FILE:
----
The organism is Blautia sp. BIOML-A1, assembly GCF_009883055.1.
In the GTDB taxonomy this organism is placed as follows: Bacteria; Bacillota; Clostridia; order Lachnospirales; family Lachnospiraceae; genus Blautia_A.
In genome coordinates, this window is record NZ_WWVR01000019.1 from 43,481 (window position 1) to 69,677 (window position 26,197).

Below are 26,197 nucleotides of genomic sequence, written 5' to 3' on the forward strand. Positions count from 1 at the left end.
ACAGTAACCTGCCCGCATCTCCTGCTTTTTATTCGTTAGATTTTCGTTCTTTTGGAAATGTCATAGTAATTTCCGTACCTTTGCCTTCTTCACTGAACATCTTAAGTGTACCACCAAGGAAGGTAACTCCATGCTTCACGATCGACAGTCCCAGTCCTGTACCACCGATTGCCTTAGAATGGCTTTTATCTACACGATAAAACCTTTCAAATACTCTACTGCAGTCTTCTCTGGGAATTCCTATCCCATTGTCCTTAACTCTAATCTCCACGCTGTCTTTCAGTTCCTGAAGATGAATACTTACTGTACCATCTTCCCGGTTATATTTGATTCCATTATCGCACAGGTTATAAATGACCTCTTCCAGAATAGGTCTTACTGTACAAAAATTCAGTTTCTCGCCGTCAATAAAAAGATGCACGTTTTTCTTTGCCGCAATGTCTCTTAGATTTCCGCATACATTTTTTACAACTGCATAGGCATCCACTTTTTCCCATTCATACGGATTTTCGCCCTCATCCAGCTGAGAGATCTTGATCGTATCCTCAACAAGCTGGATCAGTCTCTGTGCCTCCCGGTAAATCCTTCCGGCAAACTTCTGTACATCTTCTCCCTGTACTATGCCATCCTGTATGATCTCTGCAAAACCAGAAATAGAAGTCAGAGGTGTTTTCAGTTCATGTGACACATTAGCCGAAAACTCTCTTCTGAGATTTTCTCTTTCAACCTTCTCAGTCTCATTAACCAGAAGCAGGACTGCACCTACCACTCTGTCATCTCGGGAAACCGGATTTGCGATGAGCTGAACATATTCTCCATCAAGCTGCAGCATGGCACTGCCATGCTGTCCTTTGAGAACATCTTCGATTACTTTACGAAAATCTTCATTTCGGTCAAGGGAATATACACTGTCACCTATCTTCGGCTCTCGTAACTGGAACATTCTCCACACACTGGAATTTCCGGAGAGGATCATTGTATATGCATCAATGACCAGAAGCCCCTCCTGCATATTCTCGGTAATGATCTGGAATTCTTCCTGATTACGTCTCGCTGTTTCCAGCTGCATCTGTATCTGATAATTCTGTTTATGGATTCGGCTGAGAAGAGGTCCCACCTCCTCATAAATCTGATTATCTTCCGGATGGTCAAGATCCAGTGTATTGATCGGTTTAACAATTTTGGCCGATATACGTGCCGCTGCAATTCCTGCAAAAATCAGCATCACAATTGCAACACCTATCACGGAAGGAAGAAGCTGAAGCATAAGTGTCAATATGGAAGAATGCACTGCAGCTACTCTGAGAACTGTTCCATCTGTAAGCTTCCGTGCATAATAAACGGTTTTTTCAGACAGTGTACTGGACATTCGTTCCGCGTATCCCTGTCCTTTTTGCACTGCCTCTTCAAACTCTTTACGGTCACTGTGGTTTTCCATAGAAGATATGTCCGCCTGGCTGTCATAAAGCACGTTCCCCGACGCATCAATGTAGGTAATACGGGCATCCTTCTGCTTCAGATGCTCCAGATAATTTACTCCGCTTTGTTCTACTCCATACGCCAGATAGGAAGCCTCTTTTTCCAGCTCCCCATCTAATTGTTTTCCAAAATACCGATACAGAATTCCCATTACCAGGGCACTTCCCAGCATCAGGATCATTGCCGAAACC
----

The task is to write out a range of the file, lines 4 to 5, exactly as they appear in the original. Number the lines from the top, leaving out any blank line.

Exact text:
Below are 26,197 nucleotides of genomic sequence, written 5' to 3' on the forward strand. Positions count from 1 at the left end.
ACAGTAACCTGCCCGCATCTCCTGCTTTTTATTCGTTAGATTTTCGTTCTTTTGGAAATGTCATAGTAATTTCCGTACCTTTGCCTTCTTCACTGAACATCTTAAGTGTACCACCAAGGAAGGTAACTCCATGCTTCACGATCGACAGTCCCAGTCCTGTACCACCGATTGCCTTAGAATGGCTTTTATCTACACGATAAAACCTTTCAAATACTCTACTGCAGTCTTCTCTGGGAATTCCTATCCCATTGTCCTTAACTCTAATCTCCACGCTGTCTTTCAGTTCCTGAAGATGAATACTTACTGTACCATCTTCCCGGTTATATTTGATTCCATTATCGCACAGGTTATAAATGACCTCTTCCAGAATAGGTCTTACTGTACAAAAATTCAGTTTCTCGCCGTCAATAAAAAGATGCACGTTTTTCTTTGCCGCAATGTCTCTTAGATTTCCGCATACATTTTTTACAACTGCATAGGCATCCACTTTTTCCCATTCATACGGATTTTCGCCCTCATCCAGCTGAGAGATCTTGATCGTATCCTCAACAAGCTGGATCAGTCTCTGTGCCTCCCGGTAAATCCTTCCGGCAAACTTCTGTACATCTTCTCCCTGTACTATGCCATCCTGTATGATCTCTGCAAAACCAGAAATAGAAGTCAGAGGTGTTTTCAGTTCATGTGACACATTAGCCGAAAACTCTCTTCTGAGATTTTCTCTTTCAACCTTCTCAGTCTCATTAACCAGAAGCAGGACTGCACCTACCACTCTGTCATCTCGGGAAACCGGATTTGCGATGAGCTGAACATATTCTCCATCAAGCTGCAGCATGGCACTGCCATGCTGTCCTTTGAGAACATCTTCGATTACTTTACGAAAATCTTCATTTCGGTCAAGGGAATATACACTGTCACCTATCTTCGGCTCTCGTAACTGGAACATTCTCCACACACTGGAATTTCCGGAGAGGATCATTGTATATGCATCAATGACCAGAAGCCCCTCCTGCATATTCTCGGTAATGATCTGGAATTCTTCCTGATTACGTCTCGCTGTTTCCAGCTGCATCTGTATCTGATAATTCTGTTTATGGATTCGGCTGAGAAGAGGTCCCACCTCCTCATAAATCTGATTATCTTCCGGATGGTCAAGATCCAGTGTATTGATCGGTTTAACAATTTTGGCCGATATACGTGCCGCTGCAATTCCTGCAAAAATCAGCATCACAATTGCAACACCTATCACGGAAGGAAGAAGCTGAAGCATAAGTGTCAATATGGAAGAATGCACTGCAGCTACTCTGAGAACTGTTCCATCTGTAAGCTTCCGTGCATAATAAACGGTTTTTTCAGACAGTGTACTGGACATTCGTTCCGCGTATCCCTGTCCTTTTTGCACTGCCTCTTCAAACTCTTTACGGTCACTGTGGTTTTCCATAGAAGATATGTCCGCCTGGCTGTCATAAAGCACGTTCCCCGACGCATCAATGTAGGTAATACGGGCATCCTTCTGCTTCAGATGCTCCAGATAATTTACTCCGCTTTGTTCTACTCCATACGCCAGATAGGAAGCCTCTTTTTCCAGCTCCCCATCTAATTGTTTTCCAAAATACCGATACAGAATTCCCATTACCAGGGCACTTCCCAGCATCAGGATCATTGCCGAAACC